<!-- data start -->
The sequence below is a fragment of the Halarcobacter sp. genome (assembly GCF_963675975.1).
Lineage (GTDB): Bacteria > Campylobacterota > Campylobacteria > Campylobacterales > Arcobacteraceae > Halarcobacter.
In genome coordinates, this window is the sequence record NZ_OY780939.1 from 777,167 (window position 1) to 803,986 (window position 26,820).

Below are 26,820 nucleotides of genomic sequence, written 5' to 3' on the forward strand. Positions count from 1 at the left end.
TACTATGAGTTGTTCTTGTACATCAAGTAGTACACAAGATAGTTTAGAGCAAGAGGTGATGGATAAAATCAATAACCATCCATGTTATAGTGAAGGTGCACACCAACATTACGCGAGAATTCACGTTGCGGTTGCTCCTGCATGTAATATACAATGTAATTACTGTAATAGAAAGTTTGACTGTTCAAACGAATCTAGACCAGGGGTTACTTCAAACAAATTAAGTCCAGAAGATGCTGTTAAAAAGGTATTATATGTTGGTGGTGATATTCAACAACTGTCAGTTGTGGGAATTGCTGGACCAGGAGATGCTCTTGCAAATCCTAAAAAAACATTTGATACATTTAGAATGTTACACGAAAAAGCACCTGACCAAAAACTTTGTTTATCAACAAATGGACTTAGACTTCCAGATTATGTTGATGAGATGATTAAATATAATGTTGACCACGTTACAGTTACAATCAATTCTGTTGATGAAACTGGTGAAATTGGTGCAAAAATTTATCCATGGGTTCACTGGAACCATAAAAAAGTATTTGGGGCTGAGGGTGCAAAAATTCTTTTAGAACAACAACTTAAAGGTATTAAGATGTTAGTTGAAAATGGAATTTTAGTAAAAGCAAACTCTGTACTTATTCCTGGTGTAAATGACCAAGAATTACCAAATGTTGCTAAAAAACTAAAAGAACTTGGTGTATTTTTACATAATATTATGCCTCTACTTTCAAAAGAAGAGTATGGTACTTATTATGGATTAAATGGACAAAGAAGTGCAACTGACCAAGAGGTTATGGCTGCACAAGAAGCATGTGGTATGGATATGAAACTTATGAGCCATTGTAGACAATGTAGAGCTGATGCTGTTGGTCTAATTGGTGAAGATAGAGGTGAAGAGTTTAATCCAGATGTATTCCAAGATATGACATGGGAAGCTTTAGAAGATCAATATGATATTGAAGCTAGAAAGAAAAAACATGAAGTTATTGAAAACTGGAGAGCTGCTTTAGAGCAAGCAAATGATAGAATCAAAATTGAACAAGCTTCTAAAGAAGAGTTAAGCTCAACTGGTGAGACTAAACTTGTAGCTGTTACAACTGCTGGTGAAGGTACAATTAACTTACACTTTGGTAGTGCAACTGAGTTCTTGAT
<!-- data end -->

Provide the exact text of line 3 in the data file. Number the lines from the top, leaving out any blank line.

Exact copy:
In genome coordinates, this window is the sequence record NZ_OY780939.1 from 777,167 (window position 1) to 803,986 (window position 26,820).